The first course is my favorite course of any meal. Those few minutes before everyone comes home from shul, when the table is set beautifully, and there are tons of appetizers, dips and salads plated and scattered so precisely and elegantly over the table top brings me pure joy. My hours spent cooking in my small, Israeli, not-enough-counterspace-or-cabinets-kitchen all become worth it. I look at my table, breath deeply and think to myself how beautiful shabbos really is.

    Then they come home.

    Within minutes every single toy has come off the shelves, out of boxes and thrown all over the floor only to be abandoned seconds later to the more fun, fort building using every one of the blankets taken off of the freshly made beds.

    Even with the all this chaos swirling around my house, when we finally make it to our seats and I see all the mouthwatering dishes confetti-ed across the table I remember what a privilege it is to cook and feed the people we love.

    Now that we’ve established just how important the first course is to me, lets talk about what it actually takes to put out such an array of food.

    It takes a few days of being extremely organized to create a truly spectacular first course. Dips and sauces take time to prepare and if you leave it all till Friday, there just won’t be time. So, I usually start by making anything that is ok sitting in the fridge or meant to be served cold, first. That could include salad dressings, dips, and marinated salads (think carrots or peppers). Next I move on to my more time-consuming elements.  I”ll boil any grains that I’m going to include in salads and roast any vegetables. Lastly, I make my mayo because it has raw eggs and cook my fish so that its as fresh as possible. Then before lunch, all I have to do is cut up whatever fresh vegetables I need and I’m good to go.

    All that is fine, until you have a week where everything is going wrong and cooking becomes an afterthought. So, you have to pull a meal together in an hour. In those situations I make four fast and easy dishes. I make mayo, salsa, tahini and this eggplant.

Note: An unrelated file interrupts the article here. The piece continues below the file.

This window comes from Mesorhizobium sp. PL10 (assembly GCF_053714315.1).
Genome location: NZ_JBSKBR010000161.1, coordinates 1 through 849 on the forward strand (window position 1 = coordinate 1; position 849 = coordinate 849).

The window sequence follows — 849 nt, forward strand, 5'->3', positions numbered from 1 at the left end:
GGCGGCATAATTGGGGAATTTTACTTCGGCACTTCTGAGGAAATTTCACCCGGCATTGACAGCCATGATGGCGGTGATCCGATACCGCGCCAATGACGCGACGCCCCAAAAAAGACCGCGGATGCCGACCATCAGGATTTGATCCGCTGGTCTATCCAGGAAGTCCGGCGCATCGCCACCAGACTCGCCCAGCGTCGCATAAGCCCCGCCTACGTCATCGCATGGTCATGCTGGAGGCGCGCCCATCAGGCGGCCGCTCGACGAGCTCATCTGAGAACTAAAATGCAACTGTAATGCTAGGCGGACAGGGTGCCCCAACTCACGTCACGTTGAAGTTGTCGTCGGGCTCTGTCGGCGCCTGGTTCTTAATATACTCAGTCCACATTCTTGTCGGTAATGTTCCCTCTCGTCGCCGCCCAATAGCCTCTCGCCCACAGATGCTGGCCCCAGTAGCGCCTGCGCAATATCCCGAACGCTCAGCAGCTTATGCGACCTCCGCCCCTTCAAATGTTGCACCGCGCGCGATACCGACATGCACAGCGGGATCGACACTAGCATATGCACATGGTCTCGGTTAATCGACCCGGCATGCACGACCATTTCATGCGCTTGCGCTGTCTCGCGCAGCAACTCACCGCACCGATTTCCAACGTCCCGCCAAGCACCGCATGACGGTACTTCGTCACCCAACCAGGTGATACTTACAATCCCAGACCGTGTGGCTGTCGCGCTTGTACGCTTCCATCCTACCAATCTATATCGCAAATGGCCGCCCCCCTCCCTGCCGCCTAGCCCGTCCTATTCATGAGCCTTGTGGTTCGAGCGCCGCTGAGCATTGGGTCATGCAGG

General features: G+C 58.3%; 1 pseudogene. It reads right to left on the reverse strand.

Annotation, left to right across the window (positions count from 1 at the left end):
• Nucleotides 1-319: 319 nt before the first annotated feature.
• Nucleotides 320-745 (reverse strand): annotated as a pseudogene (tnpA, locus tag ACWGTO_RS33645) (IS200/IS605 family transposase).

It is so simple and so delicious. The cooking time takes about an hour but the active work takes less than 5 minutes. You get so much flavor for such little effort and it looks so insanely beautiful on the table. In fact, I don’t only make this when I’m short on time because no matter how many people you are serving, it always gets finished!

    Cross-hatching the eggplant adds tons of little corners to the eggplant that get perfectly crispy and it makes it so easy to just scoop out the actual flesh. I like to serve it with a drizzle of tehini, some fresh parsley and when I want to get fancy I’ll sometimes add some chopped tomato and shallots.


  • Cross-hatched Broiled Eggplant


    1. 1 firm eggplant, sliced in half lengthwise
    2. 2 tbsp coarse salt
    3. 4 tsps olive oil
    4. 4 tsp montreal steak seasoning


    1. Preheat oven to 180c (350f)
    2. Using a sharp knife, carefully make diagonal slices into the eggplant 3/4 of the way down, 1/2 an inch apart.
    3. Then make a mother set of diagonal slices the other way to direct the cross hatches.
    4. Gently push open the eggplant to create spaces in between the “boxes”
    5. Sprinkle 1 tbsp of coarse salt on each eggplant making sure some it gets into the crevices.
    6. Turn eggplant upside down over the edge of a bowl and set it aside for 35 minutes.
    7. After 35 minutes you should see liquid on the bottom of the bowl that the salt has drawn out of the eggplant.
    8. Gently squeeze out any remaining liquid from the eggplants.
    9. Briefly run eggplant under cold water to rinse off excess salt.
    10. Pat dry with a paper towel.
    11. Place eggplants in a greased baking dish, cut side up
    12. Drizzle 2 tsp of olive oil on each eggplant.
    13. Sprinkle 2 tsp of montreal steak seasoning over each half
    14. Bake in the lowest rack of the oven for 40 minutes
    15. Turn oven up to broil and cook for another 3-5 minutes until the edges get crispy.
    16. Serve hot, cold, or room temp!
    17. Enjoy!

    Tehina Dip/Sauce


    1. 3 cloves of garlic
    2. juice form one lemon
    3. 2 tsp salt
    4. 1 tsp black pepper
    5. 1/2 cup sesame paste
    6. 1/2 cup very cold temperature water
    7. 1/4 cup fresh parsley, chopped


    1. Start by crushing your garlic in the mortar and pestle until it forms a paste.
    2. Stir in lemon juice, salt, pepper and sasame paste until combined.
    3. Slowly add in water until you reach the consistency you like. I like mine a little more runny when I’m using it for a salad, but thicker when I’m serving as a dip.
    4. If you are using parsley, add at the end.


    1. If you don’t have a mortar and pestle you can easily make this in a food processor or blender!

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